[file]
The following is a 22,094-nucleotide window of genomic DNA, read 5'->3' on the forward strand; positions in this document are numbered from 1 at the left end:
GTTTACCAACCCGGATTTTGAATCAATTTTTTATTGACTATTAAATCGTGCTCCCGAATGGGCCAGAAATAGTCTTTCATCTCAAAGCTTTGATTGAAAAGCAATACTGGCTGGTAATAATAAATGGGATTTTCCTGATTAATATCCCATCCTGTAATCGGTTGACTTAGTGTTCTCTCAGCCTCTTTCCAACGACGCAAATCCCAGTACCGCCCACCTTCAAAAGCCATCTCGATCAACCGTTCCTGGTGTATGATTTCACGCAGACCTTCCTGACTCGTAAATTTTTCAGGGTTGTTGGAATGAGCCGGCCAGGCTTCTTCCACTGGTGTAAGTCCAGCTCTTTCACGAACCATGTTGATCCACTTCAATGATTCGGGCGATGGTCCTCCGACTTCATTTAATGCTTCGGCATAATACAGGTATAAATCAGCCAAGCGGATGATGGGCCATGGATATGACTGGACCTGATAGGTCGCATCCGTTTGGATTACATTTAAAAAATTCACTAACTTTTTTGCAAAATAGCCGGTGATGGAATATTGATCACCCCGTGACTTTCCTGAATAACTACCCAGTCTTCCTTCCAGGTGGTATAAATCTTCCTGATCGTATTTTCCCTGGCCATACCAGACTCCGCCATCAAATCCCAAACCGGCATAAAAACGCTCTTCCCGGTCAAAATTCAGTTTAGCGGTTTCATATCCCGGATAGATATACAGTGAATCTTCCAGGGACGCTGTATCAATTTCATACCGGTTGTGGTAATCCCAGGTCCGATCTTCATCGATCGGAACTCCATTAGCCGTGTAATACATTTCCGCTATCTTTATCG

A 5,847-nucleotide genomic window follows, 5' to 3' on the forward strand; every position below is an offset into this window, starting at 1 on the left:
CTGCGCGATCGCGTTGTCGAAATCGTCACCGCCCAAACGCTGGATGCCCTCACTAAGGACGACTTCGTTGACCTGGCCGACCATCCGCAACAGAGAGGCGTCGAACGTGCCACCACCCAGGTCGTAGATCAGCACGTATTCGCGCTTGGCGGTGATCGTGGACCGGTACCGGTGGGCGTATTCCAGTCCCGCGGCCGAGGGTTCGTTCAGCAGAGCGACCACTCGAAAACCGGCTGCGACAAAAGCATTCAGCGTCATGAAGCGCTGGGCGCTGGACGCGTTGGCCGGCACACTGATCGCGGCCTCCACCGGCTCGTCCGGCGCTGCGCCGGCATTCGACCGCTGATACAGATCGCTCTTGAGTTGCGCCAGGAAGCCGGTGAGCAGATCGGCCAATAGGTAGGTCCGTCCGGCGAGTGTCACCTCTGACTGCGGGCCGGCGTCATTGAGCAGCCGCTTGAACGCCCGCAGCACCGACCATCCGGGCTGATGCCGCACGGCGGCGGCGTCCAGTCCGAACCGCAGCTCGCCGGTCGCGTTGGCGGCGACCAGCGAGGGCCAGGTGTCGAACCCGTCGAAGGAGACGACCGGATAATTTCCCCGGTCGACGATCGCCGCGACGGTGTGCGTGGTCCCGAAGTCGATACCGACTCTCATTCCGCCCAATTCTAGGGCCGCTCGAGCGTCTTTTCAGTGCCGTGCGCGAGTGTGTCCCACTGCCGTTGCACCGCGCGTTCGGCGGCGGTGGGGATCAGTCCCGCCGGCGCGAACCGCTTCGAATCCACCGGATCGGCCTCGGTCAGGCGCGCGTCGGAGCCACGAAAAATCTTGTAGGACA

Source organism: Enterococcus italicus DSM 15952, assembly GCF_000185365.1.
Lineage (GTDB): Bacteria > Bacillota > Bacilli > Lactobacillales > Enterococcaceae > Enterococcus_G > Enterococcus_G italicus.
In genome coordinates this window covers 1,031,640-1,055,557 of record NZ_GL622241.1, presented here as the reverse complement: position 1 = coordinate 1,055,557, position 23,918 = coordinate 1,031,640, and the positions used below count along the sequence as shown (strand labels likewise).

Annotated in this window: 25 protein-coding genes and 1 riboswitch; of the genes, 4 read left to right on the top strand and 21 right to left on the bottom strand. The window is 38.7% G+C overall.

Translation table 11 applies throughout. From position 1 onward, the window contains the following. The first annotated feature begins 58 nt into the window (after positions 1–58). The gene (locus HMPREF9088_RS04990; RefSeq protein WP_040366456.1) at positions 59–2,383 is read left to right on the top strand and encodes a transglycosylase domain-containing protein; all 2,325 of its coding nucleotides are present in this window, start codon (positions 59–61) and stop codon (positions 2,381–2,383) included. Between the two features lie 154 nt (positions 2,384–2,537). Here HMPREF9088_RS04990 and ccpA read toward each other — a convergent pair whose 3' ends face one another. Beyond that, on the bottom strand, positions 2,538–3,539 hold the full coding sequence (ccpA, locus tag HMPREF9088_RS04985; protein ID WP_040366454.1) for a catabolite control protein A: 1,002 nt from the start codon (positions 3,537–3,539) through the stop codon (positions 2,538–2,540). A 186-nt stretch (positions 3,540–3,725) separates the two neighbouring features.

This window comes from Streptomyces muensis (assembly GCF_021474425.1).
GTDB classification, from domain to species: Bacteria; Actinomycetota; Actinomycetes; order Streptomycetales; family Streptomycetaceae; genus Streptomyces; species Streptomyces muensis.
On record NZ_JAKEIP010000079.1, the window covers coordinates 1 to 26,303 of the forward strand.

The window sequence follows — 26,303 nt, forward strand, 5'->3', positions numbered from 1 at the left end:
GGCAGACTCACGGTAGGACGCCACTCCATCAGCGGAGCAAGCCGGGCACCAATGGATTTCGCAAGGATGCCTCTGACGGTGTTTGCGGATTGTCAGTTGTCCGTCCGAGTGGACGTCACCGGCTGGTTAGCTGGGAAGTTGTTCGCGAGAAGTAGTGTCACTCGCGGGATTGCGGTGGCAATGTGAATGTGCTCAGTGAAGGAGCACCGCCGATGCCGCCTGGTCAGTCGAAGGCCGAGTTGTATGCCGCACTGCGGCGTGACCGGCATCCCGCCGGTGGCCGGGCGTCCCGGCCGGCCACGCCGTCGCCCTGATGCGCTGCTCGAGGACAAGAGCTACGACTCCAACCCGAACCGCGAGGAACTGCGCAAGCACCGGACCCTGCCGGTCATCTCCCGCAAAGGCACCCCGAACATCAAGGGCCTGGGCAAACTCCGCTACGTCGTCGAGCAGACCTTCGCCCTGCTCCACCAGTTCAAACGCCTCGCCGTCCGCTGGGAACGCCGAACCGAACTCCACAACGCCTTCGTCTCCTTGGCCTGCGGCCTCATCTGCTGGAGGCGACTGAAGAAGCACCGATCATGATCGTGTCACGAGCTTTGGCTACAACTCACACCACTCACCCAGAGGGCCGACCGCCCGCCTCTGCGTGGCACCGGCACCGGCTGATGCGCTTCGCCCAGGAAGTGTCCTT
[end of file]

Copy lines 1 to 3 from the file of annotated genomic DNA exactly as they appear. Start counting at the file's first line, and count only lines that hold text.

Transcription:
The following is a 22,094-nucleotide window of genomic DNA, read 5'->3' on the forward strand; positions in this document are numbered from 1 at the left end:
GTTTACCAACCCGGATTTTGAATCAATTTTTTATTGACTATTAAATCGTGCTCCCGAATGGGCCAGAAATAGTCTTTCATCTCAAAGCTTTGATTGAAAAGCAATACTGGCTGGTAATAATAAATGGGATTTTCCTGATTAATATCCCATCCTGTAATCGGTTGACTTAGTGTTCTCTCAGCCTCTTTCCAACGACGCAAATCCCAGTACCGCCCACCTTCAAAAGCCATCTCGATCAACCGTTCCTGGTGTATGATTTCACGCAGACCTTCCTGACTCGTAAATTTTTCAGGGTTGTTGGAATGAGCCGGCCAGGCTTCTTCCACTGGTGTAAGTCCAGCTCTTTCACGAACCATGTTGATCCACTTCAATGATTCGGGCGATGGTCCTCCGACTTCATTTAATGCTTCGGCATAATACAGGTATAAATCAGCCAAGCGGATGATGGGCCATGGATATGACTGGACCTGATAGGTCGCATCCGTTTGGATTACATTTAAAAAATTCACTAACTTTTTTGCAAAATAGCCGGTGATGGAATATTGATCACCCCGTGACTTTCCTGAATAACTACCCAGTCTTCCTTCCAGGTGGTATAAATCTTCCTGATCGTATTTTCCCTGGCCATACCAGACTCCGCCATCAAATCCCAAACCGGCATAAAAACGCTCTTCCCGGTCAAAATTCAGTTTAGCGGTTTCATATCCCGGATAGATATACAGTGAATCTTCCAGGGACGCTGTATCAATTTCATACCGGTTGTGGTAATCCCAGGTCCGATCTTCATCGATCGGAACTCCATTAGCCGTGTAATACATTTCCGCTATCTTTATCG

A 5,847-nucleotide genomic window follows, 5' to 3' on the forward strand; every position below is an offset into this window, starting at 1 on the left: